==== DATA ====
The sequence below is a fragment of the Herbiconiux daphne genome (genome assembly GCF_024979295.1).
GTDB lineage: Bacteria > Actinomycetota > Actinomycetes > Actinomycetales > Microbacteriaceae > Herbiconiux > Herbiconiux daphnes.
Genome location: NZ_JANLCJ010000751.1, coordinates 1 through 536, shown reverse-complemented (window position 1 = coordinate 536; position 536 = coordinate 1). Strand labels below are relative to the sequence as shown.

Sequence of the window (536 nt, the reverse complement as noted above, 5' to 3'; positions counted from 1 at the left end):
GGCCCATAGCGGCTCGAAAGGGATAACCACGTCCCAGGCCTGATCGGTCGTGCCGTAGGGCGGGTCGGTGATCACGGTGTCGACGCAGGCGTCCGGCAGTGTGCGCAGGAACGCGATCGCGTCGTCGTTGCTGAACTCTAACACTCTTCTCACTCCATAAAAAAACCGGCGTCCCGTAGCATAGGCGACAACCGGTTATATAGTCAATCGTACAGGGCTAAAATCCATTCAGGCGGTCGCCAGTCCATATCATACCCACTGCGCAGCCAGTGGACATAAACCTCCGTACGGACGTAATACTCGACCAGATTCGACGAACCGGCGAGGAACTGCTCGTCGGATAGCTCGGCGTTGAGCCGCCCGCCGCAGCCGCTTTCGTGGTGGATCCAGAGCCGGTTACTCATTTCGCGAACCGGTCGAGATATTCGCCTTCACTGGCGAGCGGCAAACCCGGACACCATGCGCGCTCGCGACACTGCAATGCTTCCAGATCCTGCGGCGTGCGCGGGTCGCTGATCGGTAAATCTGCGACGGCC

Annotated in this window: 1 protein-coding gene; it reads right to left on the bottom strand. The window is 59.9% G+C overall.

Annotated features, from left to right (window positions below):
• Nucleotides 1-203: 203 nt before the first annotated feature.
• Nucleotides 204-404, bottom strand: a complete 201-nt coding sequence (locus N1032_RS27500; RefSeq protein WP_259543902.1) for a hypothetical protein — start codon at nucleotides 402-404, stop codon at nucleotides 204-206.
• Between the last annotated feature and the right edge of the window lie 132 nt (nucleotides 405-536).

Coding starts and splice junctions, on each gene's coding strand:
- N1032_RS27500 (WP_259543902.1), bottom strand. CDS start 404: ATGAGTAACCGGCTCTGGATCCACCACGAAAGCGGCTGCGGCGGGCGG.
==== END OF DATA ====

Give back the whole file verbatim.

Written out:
The sequence below is a fragment of the Herbiconiux daphne genome (genome assembly GCF_024979295.1).
GTDB lineage: Bacteria > Actinomycetota > Actinomycetes > Actinomycetales > Microbacteriaceae > Herbiconiux > Herbiconiux daphnes.
Genome location: NZ_JANLCJ010000751.1, coordinates 1 through 536, shown reverse-complemented (window position 1 = coordinate 536; position 536 = coordinate 1). Strand labels below are relative to the sequence as shown.

Sequence of the window (536 nt, the reverse complement as noted above, 5' to 3'; positions counted from 1 at the left end):
GGCCCATAGCGGCTCGAAAGGGATAACCACGTCCCAGGCCTGATCGGTCGTGCCGTAGGGCGGGTCGGTGATCACGGTGTCGACGCAGGCGTCCGGCAGTGTGCGCAGGAACGCGATCGCGTCGTCGTTGCTGAACTCTAACACTCTTCTCACTCCATAAAAAAACCGGCGTCCCGTAGCATAGGCGACAACCGGTTATATAGTCAATCGTACAGGGCTAAAATCCATTCAGGCGGTCGCCAGTCCATATCATACCCACTGCGCAGCCAGTGGACATAAACCTCCGTACGGACGTAATACTCGACCAGATTCGACGAACCGGCGAGGAACTGCTCGTCGGATAGCTCGGCGTTGAGCCGCCCGCCGCAGCCGCTTTCGTGGTGGATCCAGAGCCGGTTACTCATTTCGCGAACCGGTCGAGATATTCGCCTTCACTGGCGAGCGGCAAACCCGGACACCATGCGCGCTCGCGACACTGCAATGCTTCCAGATCCTGCGGCGTGCGCGGGTCGCTGATCGGTAAATCTGCGACGGCC

Annotated in this window: 1 protein-coding gene; it reads right to left on the bottom strand. The window is 59.9% G+C overall.

Annotated features, from left to right (window positions below):
• Nucleotides 1-203: 203 nt before the first annotated feature.
• Nucleotides 204-404, bottom strand: a complete 201-nt coding sequence (locus N1032_RS27500; RefSeq protein WP_259543902.1) for a hypothetical protein — start codon at nucleotides 402-404, stop codon at nucleotides 204-206.
• Between the last annotated feature and the right edge of the window lie 132 nt (nucleotides 405-536).

Coding starts and splice junctions, on each gene's coding strand:
- N1032_RS27500 (WP_259543902.1), bottom strand. CDS start 404: ATGAGTAACCGGCTCTGGATCCACCACGAAAGCGGCTGCGGCGGGCGG.